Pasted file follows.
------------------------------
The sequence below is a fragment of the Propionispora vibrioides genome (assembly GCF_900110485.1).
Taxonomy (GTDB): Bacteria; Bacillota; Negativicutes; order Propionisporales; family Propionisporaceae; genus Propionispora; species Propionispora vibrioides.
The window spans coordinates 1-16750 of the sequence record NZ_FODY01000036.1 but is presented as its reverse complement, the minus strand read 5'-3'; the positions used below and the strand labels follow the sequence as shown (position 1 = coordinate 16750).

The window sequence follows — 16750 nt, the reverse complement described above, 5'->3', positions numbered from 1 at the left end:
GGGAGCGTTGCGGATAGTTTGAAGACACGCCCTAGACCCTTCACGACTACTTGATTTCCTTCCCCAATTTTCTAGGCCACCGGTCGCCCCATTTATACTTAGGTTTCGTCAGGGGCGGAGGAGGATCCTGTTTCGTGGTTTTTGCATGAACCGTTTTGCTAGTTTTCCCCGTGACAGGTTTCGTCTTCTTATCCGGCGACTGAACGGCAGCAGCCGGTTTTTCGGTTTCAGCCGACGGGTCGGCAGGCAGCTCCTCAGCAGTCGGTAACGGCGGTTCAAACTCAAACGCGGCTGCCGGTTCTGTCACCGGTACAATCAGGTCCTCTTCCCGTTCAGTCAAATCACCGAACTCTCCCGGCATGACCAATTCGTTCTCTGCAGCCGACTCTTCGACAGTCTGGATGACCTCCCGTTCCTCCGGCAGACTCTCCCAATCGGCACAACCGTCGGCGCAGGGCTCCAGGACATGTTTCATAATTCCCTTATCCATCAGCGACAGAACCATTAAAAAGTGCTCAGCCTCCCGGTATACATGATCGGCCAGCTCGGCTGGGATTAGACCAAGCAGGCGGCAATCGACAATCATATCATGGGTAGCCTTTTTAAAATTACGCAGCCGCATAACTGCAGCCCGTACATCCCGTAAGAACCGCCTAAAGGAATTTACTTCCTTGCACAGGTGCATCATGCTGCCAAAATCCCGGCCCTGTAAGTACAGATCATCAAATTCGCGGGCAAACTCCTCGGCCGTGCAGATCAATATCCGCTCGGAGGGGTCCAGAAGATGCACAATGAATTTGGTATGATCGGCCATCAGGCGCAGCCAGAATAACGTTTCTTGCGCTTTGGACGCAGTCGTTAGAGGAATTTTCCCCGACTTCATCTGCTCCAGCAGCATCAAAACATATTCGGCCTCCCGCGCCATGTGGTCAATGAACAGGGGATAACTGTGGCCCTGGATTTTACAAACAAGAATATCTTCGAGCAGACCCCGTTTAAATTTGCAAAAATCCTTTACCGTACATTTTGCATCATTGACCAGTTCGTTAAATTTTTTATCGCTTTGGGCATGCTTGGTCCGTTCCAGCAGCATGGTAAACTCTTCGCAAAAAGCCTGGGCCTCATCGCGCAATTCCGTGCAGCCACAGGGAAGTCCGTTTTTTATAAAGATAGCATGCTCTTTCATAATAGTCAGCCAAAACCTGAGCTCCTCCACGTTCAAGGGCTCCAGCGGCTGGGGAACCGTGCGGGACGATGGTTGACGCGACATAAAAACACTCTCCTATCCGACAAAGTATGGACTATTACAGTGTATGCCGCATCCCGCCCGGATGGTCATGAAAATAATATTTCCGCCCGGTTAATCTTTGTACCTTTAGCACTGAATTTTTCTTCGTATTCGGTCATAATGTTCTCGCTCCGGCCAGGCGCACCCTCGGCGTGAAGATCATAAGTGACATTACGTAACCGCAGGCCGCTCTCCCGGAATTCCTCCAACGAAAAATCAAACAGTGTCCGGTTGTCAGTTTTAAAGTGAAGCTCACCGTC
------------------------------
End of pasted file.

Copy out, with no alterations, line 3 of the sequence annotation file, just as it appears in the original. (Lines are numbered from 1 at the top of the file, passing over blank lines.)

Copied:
The window spans coordinates 1-16750 of the sequence record NZ_FODY01000036.1 but is presented as its reverse complement, the minus strand read 5'-3'; the positions used below and the strand labels follow the sequence as shown (position 1 = coordinate 16750).